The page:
Monday 22 April, 2019

Prestigious Princeton University Names Auditorium After Sir Arthur Lewis

One of the most prestigious universities in the world, Princeton, has named a major auditorium after St Lucia's Sir Arthur Lewis, who taught at the school for two decades.

Princeton University's trustees have approved recommendations to name West College, a prominent and central campus building, for the Nobel laureate Toni Morrison, an emeritus faculty member at Princeton, and to name the major auditorium in the Woodrow Wilson School of Public and International Affairs for Sir Arthur Lewis, a Nobel laureate in Economics, who served on the school's faculty from 1963 to 1983. The name of former University President Harold Dodds will be transferred from the auditorium to the adjacent atrium that serves as the entryway into Robertson Hall. The new names will take effect on July 1.

The recommendations were made by the Council of the Princeton University Community (CPUC) Committee on Naming, a committee composed of faculty, students, staff and alumni that was established in the fall of 2016 to advise the trustees on the naming of "buildings or other spaces not already named for historical figures or donors to recognize individuals who would bring a more diverse presence to the campus."

The committee made its recommendations after seeking suggestions from throughout the University community, including through a website that provided background information about the two spaces that the trustees asked it to consider. More than 210 people submitted suggestions through the website.

The Naming Committee noted that Sir Arthur Lewis "is an example of someone who brought distinction and diversity to this campus over many years, but whose accomplishments and impact are not known to succeeding generations of Princetonians."

Lewis joined the Princeton faculty in 1963 as a professor of public and international affairs, and later was appointed the James Madison Professor of Political Economics. He taught undergraduate and graduate courses in economic development and economic history. The New York Times reported that "students praised Sir Arthur's courses for focusing on ideas rather than numbers." He retired from the faculty in 1983, but remained associated with the University in emeritus status until his death in 1991.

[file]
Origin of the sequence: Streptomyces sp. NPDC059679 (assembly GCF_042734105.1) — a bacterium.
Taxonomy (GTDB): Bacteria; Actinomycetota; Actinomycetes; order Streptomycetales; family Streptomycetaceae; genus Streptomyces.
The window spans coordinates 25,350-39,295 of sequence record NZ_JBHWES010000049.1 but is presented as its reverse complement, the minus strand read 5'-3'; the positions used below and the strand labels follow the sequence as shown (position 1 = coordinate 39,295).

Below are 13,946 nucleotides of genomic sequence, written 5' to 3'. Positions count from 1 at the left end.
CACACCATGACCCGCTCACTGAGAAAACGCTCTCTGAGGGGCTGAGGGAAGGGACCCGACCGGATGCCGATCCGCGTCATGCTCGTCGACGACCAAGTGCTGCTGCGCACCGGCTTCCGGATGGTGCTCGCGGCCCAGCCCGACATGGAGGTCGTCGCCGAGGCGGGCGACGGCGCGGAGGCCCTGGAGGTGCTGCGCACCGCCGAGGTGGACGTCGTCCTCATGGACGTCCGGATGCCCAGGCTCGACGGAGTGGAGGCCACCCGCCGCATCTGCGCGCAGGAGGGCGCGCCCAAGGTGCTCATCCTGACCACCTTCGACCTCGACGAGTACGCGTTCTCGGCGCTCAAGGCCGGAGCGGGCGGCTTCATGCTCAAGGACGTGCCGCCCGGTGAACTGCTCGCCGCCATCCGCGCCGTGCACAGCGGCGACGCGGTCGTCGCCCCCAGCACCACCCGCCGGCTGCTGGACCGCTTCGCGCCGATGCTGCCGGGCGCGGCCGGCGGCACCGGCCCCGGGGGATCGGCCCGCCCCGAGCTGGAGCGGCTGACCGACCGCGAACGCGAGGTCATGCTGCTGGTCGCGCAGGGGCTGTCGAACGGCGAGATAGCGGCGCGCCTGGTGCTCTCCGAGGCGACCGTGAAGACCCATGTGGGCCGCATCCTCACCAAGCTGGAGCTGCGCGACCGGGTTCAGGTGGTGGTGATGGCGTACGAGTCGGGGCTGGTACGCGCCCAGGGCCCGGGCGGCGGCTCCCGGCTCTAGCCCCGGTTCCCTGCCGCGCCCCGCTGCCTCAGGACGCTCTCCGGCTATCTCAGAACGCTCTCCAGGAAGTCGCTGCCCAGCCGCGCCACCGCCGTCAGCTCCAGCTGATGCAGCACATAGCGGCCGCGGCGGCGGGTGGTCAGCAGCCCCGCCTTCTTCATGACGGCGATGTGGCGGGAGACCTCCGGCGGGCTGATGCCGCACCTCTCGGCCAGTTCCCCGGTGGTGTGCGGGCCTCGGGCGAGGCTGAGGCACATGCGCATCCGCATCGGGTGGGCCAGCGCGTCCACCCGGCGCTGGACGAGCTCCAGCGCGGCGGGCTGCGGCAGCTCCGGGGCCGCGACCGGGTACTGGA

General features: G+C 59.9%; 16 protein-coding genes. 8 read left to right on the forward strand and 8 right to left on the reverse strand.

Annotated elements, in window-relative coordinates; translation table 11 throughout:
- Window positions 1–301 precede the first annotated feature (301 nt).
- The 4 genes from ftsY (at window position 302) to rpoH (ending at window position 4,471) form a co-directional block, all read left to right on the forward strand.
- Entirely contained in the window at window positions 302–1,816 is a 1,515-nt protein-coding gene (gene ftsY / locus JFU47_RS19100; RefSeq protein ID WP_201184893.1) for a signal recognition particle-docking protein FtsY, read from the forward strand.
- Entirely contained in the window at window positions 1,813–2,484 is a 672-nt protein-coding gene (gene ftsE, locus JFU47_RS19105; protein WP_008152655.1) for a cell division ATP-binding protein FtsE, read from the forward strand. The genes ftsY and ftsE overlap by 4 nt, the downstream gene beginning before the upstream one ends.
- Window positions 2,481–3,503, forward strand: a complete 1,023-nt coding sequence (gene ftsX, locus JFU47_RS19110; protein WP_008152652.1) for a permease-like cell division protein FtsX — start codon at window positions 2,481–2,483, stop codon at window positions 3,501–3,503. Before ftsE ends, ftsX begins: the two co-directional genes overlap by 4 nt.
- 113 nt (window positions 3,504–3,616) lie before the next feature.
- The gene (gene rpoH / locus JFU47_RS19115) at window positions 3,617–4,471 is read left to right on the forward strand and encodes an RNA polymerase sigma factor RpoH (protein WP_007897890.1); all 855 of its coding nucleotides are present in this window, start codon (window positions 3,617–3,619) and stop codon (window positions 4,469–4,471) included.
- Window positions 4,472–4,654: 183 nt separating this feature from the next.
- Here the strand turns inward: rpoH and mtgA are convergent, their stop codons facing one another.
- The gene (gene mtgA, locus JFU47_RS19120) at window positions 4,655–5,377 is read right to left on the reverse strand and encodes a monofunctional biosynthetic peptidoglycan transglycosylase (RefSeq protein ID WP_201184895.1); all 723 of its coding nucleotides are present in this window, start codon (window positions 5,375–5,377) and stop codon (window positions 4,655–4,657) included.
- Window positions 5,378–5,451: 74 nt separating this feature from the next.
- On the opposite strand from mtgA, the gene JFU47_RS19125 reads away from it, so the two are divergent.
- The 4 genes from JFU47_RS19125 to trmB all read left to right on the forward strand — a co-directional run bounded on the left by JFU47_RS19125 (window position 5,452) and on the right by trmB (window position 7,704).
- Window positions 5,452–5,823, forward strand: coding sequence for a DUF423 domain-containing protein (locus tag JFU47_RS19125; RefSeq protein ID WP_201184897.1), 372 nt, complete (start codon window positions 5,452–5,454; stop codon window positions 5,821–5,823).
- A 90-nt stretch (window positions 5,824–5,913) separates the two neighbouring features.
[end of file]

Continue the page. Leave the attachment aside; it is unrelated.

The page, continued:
Lewis was knighted in 1963. In 1979 he won the Nobel Prize in economics, and he remains the only person of African descent to win a Nobel Prize in a field other than literature or peace. A native of St. Lucia, he was the first person of African descent to be appointed a professor in Great Britain's university system. Over the course of his career he published over 80 professional articles and wrote 12 books.

Lewis's Nobel Prize recognized his pioneering research into economic development, with particular consideration of the problems of developing countries. In making its recommendation, the Naming Committee noted that "the scope of his research was truly international, and in our judgment it is important to have that message — along with a message about diversity and inclusion — associated with Princeton's School of Public and International Affairs."

Beyond his scholarly distinction and commitment to teaching, Lewis also epitomized the Princeton tradition of public service. He served as economic adviser to the government of Ghana when it gained independence in 1957 and served as a consultant to such other nations as Trinidad and Tobago, Jamaica, Nigeria and Barbados. He served as the first West Indian-born principal and then vice chancellor of the University of the West Indies; chancellor of the University of Guyana; managing director of the United Nations Special Fund; and first president of the Caribbean Development Bank. Arthur Lewis Community College on his home island of St. Lucia is named in his honor.

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